C. A. No.: 9:09-cv-02991-JMC.
March 15, 2011
ORDER AND OPINION
Plaintiff brought this action pursuant to 42 U.S.C. § 405(g) for judicial review of a final decision of the Commissioner of Social Security ("Commissioner") denying her claims for social security disability insurance benefits ("DIB") and Supplemental Security Income ("SSI") under the Social Security Act (the "Act"). This matter is before the court for a review of the Magistrate Judge's Report and Recommendation ["Report," Doc. 23], filed on January 11, 2011. The Magistrate Judge makes only a recommendation to this court.
The recommendation has no presumptive weight, and the responsibility to make a final determination remains with the court. Mathews v. Weber, 423 U.S. 261 (1976). The court is charged with making a de novo determination of those portions of the Report to which specific objection is made, and the court may accept, reject, or modify, in whole or in part, the recommendation of the Magistrate Judge, or recommit the matter to him with instructions. 28 U.S.C. § 636(b)(1).
I. Procedural Background
Plaintiff applied for DIB and SSI in March 2007, with an alleged onset-of-disability date of September 1, 2006. Her applications were denied initially and upon reconsideration. An Administrative Law Judge ("ALJ") conducted a hearing on November 10, 2008, and the ALJ issued an unfavorable decision on March 24, 2009, finding Plaintiff was not entitled to benefits. The Appeals Council adopted the ALJ's decision on September 25, 2009, making the ALJ's decision final for purposes of review. Plaintiff filed this action seeking review of the Commissioner's decision. The Magistrate Judge to whom this matter was referred filed a Report on January 11, 2011, in which he recommended that the Commissioner's decision be reversed and remanded for further administrative proceedings.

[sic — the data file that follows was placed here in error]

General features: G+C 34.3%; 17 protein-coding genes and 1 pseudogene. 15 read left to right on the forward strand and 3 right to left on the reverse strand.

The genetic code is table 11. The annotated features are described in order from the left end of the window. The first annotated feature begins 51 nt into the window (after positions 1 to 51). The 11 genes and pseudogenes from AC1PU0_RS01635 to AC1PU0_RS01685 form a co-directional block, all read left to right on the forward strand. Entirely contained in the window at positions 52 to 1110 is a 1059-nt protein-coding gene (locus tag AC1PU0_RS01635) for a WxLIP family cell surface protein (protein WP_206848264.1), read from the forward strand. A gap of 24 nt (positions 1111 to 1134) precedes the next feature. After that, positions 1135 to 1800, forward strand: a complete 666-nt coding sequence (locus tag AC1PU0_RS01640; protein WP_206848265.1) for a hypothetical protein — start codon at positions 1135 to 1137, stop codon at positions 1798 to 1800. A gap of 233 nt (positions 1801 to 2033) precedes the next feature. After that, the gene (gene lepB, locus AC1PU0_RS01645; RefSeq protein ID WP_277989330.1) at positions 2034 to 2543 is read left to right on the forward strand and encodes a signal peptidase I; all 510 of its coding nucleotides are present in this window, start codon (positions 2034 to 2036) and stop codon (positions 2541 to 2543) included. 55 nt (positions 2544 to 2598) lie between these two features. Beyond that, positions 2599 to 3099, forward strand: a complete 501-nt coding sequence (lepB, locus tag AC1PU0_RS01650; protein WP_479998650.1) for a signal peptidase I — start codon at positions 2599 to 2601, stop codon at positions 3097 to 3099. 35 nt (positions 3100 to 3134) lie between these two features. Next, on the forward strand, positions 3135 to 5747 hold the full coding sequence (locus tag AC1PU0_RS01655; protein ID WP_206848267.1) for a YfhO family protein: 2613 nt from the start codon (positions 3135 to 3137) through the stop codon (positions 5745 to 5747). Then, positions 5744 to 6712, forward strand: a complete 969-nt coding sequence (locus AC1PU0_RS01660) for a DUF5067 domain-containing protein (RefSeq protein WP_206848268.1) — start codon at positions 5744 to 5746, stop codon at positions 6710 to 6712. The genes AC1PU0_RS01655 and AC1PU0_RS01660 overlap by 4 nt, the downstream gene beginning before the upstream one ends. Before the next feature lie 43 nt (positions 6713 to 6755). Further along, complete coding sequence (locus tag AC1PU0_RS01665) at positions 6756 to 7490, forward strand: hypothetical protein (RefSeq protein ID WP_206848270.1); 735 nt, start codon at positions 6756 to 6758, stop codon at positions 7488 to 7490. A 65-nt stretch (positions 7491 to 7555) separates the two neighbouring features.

The parties were advised of their rights to file specific written objections to the Report. The Commissioner filed objections on January 28, 2011. [Doc. 24]. Plaintiff did not respond to those objections, and this matter is ripe for review.
A. Standard of Review
The role of the federal judiciary in the administrative scheme established by the Social Security Act is a limited one. Section 405(g) of the Act provides, "the findings of the Commissioner of Social Security as to any fact, if supported by substantial evidence, shall be conclusive. . . . 42 U.S.C. § 405(g). "Substantial evidence has been defined inumerable times as more than a scintilla, but less than a preponderance." Thomas v. Celebrezze, 331 F.2d 541, 543 (4th Cir. 1964). This standard precludes a de novo review of the factual circumstances that substitutes the court's findings for those of the Commissioner. Vitek v. Finch, 438 F.2d 1157 (4th Cir. 1971). The court must uphold the Commissioner's decision as long as it is supported by substantial evidence. Blalock v. Richardson, 483 F.2d 773, 775 (4th Cir. 1972). "From this it does not follow, however, that the findings of the administrative agency are to be mechanically accepted. The statutorily granted right of review contemplates more than an uncritical rubber stamping of the administrative agency." Flack v. Cohen, 413 F.2d 278, 279 (4th Cir. 1969). "[T]he courts must not abdicate their responsibility to give careful scrutiny to the whole record to assure that there is a sound foundation for the [Commissioner's] findings, and that this conclusion is rational." Vitek, 438 F. 2d at 1157-58.
An individual is disabled if she is unable "to engage in any substantial gainful activity by reason of any medically determinable physical or mental impairment which can be expected to result in death or has lasted or can be expected to last for a continuous period of not less than twelve months." 42 U.S.C. § 416(i)(1).